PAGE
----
'A little land well tilled,
a little barn well filled
and a little wife well willed.'
Solution of the problem of small farm viability lies mainly in small farmers' hands. Those who do not take the right steps to remain competitive, or who suffer bad luck, can expect to lose out under a process of Darwinian selection. Government, however, through its influence on the environment of small-farm systems, can have a significant indirect role in assisting small farmers to be effective and successful managers. This indirect role is over and above any safety-net role that government may play through social welfare policies aimed at assisting non-viable small farmers to leave agriculture.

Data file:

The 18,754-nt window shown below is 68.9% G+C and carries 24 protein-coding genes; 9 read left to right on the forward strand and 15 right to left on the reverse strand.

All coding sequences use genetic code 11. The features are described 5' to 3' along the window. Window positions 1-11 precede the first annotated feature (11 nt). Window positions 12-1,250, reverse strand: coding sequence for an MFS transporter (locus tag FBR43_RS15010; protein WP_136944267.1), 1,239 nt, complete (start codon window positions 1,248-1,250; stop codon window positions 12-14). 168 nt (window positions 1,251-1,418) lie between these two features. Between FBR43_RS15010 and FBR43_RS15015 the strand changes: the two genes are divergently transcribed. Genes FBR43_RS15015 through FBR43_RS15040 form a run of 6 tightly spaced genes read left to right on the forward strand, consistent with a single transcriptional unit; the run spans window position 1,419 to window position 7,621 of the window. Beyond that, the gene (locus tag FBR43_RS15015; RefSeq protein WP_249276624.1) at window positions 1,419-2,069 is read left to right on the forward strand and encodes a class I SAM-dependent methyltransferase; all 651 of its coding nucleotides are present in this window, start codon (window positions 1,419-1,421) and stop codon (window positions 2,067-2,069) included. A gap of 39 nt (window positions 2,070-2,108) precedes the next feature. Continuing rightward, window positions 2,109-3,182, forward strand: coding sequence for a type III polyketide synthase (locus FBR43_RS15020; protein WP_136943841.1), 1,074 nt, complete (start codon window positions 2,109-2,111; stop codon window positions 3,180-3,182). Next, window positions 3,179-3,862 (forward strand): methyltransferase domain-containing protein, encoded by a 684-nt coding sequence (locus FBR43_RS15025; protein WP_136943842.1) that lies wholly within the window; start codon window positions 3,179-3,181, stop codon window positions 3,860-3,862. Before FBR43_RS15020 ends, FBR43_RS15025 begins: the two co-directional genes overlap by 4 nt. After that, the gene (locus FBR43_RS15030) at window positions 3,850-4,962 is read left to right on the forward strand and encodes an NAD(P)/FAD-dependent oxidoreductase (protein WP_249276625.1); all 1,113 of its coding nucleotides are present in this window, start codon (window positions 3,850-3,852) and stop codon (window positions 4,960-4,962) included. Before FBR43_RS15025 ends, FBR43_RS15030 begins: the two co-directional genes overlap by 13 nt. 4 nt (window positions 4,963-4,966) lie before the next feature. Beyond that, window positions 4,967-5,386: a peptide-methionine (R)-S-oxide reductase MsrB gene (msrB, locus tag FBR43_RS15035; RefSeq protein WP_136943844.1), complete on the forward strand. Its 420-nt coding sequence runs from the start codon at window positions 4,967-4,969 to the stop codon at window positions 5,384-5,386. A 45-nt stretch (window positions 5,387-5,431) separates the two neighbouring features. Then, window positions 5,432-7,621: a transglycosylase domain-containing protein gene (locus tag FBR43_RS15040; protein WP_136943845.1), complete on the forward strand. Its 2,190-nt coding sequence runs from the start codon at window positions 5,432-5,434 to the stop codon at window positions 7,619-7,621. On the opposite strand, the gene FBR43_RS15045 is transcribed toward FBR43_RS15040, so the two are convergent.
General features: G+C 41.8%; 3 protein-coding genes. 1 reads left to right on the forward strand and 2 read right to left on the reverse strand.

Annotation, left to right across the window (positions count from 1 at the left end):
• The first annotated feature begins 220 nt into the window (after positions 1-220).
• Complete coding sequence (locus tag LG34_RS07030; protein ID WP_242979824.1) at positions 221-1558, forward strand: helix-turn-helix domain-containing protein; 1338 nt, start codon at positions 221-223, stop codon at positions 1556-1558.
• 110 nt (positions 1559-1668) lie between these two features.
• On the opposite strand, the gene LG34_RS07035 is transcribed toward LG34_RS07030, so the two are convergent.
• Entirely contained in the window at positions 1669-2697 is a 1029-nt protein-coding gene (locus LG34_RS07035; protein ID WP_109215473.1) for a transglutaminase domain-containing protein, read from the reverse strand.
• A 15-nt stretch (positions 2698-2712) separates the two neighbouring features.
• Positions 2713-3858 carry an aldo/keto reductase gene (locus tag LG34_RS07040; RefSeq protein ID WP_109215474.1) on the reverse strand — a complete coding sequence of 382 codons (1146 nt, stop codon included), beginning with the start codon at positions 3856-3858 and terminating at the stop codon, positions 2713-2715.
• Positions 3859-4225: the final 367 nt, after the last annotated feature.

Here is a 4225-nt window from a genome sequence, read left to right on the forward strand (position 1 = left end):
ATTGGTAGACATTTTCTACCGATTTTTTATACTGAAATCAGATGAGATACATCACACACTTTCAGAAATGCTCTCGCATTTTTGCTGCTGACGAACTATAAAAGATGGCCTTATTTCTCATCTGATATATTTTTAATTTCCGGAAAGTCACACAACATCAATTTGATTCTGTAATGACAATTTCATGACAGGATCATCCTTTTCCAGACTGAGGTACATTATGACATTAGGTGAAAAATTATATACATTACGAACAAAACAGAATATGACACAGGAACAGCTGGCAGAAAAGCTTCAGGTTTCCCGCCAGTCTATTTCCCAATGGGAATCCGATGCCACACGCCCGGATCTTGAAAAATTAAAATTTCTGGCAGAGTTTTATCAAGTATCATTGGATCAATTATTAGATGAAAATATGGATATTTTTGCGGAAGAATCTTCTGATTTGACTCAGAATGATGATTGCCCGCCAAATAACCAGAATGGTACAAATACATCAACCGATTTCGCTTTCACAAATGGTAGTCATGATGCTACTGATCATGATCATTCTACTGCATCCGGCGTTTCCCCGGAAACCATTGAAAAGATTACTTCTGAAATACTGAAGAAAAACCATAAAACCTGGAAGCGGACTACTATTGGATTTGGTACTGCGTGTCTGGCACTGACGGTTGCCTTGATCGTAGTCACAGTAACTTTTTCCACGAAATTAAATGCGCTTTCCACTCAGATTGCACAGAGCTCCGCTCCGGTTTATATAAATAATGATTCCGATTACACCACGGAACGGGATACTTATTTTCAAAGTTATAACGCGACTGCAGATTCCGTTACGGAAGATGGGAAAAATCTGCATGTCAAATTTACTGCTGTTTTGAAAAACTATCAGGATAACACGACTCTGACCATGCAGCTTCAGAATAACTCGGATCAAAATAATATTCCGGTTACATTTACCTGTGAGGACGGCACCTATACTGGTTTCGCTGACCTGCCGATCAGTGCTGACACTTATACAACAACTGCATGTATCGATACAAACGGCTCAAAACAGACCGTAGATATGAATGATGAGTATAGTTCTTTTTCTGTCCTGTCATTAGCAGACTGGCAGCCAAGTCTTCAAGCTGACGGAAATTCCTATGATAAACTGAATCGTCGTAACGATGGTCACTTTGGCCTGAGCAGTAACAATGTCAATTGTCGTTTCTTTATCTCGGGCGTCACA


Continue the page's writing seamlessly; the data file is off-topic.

Beyond ensuring that policies do not reflect urban bias, there are four broad opportunities open to government to help enhance the quality of small-farm management. First, small-farm managers can be helped by the provision of adequate public infrastructure of both a physical and institutional nature. Public roads and other facilities such as ports which facilitate market access are probably the most important physical infrastructure. Institutionally, the need is for government to ensure a framework of arrangements that is not detrimental to the provision of communication, credit, electricity, transport, storage, market, research and other services to meet the needs of small-farm systems. These service activities may involve a mix of private and public sponsorship with the latter based, as need be, on the user-pays principle. Research, e.g., might be conducted by both public and private agencies with public-sector research funded in part by output-based levies on producers. The government should also ensure that, except to meet desired social and other objectives, institutional arrangements are not such as to hinder operation of the land market.